Victoria Cross - Second World War, 1939-1945
Andrew Charles Mynarski
Andrew Charles Mynarski was born in Winnipeg, Manitoba on 14 October 1916. He joined the Royal Canadian Air Force (RCAF) in 1941.
On the night of 12 to 13 June 1944, Pilot Officer Mynarski was the mid-upper gunner in an Avro Lancaster bomber of 419 Squadron, RCAF during an attack on the railway yards at Cambrai, in France. When the aircraft was attacked by a German night fighter, both port engines failed, and fire broke out between the mid-upper and rear gun turrets, as well as in the port wing fuel tanks. Soon the flames grew to such an extent that the pilot ordered the aircraft abandoned. As Mynarski left his turret and proceeded toward the escape hatch, he saw that the rear gunner, Flying Officer G.P. Brophy, was unable to get out of his turret, which could not be moved due to the failure of both the hydraulic and manual systems. At once Mynarski made his way aft through the fire in an attempt to free Brophy. With his parachute and the clothing below his waist now on fire, Mynarski strained to move the turret and release Brophy, but to no avail. At this point, Brophy indicated clearly that there was no more to be done, and that Mynarski should save himself. Reluctantly, Mynarski went back through the flames to the escape hatch and jumped, his parachute and clothing all on fire. After landing, he was eventually found by the French, but died due to the severity of his burns.
For his courageous and selfless attempt to save his crewmate, Pilot Officer Mynarski was awarded the Victoria Cross posthumously. Miraculously, Flying Officer Brophy survived the crash of the stricken and abandoned Lancaster, and, courtesy of the French Resistance, was back in England in September.
“Pilot Officer Mynarski was the mid-upper gunner of a Lancaster aircraft, detailed to attack a target at Cambrai in France, on the night of 12th June, 1944. The aircraft was attacked from below and astern by an enemy fighter and ultimately came down in flames.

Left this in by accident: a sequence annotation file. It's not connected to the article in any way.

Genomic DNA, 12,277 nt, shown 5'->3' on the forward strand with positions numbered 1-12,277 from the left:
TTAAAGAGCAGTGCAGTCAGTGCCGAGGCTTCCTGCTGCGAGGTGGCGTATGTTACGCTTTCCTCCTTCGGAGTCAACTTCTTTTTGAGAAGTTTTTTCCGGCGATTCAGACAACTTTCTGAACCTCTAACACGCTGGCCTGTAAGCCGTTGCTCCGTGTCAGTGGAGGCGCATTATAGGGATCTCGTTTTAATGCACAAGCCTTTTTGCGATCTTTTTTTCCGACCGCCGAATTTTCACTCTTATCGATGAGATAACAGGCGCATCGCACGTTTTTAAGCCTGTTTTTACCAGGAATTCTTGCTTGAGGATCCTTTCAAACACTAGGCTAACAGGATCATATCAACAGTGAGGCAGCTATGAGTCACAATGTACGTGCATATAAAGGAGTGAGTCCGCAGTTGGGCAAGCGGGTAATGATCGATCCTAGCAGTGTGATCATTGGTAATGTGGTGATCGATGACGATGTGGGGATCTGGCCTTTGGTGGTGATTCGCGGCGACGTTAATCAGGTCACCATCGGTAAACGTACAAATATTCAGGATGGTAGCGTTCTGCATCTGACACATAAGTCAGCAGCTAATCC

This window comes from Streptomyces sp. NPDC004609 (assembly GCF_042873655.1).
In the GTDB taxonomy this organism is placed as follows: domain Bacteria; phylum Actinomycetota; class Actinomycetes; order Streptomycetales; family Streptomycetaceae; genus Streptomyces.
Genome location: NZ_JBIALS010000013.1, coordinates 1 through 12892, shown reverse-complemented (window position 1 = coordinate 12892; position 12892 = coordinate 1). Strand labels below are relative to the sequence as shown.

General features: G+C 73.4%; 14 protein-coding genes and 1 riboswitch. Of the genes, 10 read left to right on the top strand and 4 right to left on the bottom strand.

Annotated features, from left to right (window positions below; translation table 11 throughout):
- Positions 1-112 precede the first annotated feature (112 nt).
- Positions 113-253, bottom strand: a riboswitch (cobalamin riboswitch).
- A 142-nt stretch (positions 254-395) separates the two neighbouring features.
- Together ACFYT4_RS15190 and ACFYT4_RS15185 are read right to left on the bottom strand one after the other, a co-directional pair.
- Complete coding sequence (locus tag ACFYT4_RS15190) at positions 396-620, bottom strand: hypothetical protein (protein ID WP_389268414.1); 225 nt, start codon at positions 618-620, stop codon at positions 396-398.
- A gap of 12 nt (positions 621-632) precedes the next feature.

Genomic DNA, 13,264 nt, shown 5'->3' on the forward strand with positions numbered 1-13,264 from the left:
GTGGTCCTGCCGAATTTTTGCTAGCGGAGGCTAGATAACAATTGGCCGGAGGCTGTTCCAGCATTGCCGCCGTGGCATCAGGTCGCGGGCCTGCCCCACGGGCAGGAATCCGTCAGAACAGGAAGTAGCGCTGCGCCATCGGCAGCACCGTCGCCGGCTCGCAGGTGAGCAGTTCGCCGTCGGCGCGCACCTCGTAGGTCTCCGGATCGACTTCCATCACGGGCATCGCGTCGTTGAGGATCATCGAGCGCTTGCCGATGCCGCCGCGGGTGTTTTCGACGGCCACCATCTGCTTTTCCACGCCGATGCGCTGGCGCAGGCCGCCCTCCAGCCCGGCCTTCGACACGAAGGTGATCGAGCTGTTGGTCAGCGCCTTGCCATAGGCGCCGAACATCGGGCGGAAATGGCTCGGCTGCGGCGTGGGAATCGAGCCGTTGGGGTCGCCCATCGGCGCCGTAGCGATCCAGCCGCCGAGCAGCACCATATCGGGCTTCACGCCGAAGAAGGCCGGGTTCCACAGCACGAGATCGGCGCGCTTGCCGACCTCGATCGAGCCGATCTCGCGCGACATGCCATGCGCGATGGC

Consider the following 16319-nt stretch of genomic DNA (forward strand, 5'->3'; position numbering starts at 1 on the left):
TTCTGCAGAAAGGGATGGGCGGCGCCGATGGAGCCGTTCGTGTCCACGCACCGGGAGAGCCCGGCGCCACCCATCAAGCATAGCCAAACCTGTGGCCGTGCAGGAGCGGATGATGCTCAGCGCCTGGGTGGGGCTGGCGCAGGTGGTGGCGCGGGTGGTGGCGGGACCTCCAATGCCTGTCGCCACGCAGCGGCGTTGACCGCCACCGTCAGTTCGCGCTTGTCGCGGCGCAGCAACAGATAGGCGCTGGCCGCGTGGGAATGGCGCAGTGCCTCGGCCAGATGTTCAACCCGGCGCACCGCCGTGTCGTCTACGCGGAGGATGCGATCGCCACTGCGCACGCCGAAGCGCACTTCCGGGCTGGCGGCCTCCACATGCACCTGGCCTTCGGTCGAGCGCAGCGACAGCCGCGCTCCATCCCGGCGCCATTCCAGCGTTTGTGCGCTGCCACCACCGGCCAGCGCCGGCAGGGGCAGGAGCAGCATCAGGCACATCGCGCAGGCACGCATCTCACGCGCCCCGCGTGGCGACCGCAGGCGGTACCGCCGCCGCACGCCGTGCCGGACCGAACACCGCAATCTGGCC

As an immediate result of the attack, both port engines failed. Fire broke out between the mid-upper turret and the rear turret, as well as in the port wing. The flames soon became fierce and the captain ordered the crew to abandon the aircraft.
Pilot Officer Mynarski left his turret and went towards the escape hatch. He then saw that the rear gunner was still in his turret and apparently unable to leave it. The turret was, in fact, immovable, since the hydraulic gear had been put out of action when the port engines failed, and the manual gear had been broken by the gunner in his attempts to escape.
Without hesitation, Pilot Officer Mynarski made his way through the flames in an endeavour to reach the rear turret and release the gunner. Whilst so doing, his parachute and his clothing, up to the waist, were set on fire. All his efforts to move the turret and free the gunner were in vain. Eventually the rear gunner clearly indicated to him that there was nothing more he could do and that he should try to save his own life. Pilot Officer Mynarski reluctantly went back through the flames to the escape hatch. There, as a last gesture to the trapper gunner, he turned towards him, stood to attention in his flaming clothing and saluted, before he jumped out of the aircraft. Pilot Officer Mynarski’s descent was seen by French people on the ground. Both his parachute and clothing were on fire. He was found eventually by the French, but was so severely burnt that he died from his injuries.
The rear gunner had a miraculous escape when the aircraft crashed. He subsequently testified that, had Pilot Officer Mynarski not attempted to save his comrade’s life, he could have left the aircraft in safety and would, doubtless, have escaped death.
Pilot Officer Mynarski must have been fully aware that in trying to free the rear gunner he was almost certain to lose his own life. Despite this, with outstanding courage and complete disregard for his own safety, he went to the rescue. Willingly accepting the danger, Pilot Officer Mynarski lost his life by a most conspicuous act of heroism which called for valour of the highest order.”
(London Gazette, no.37754, 11 October 1946)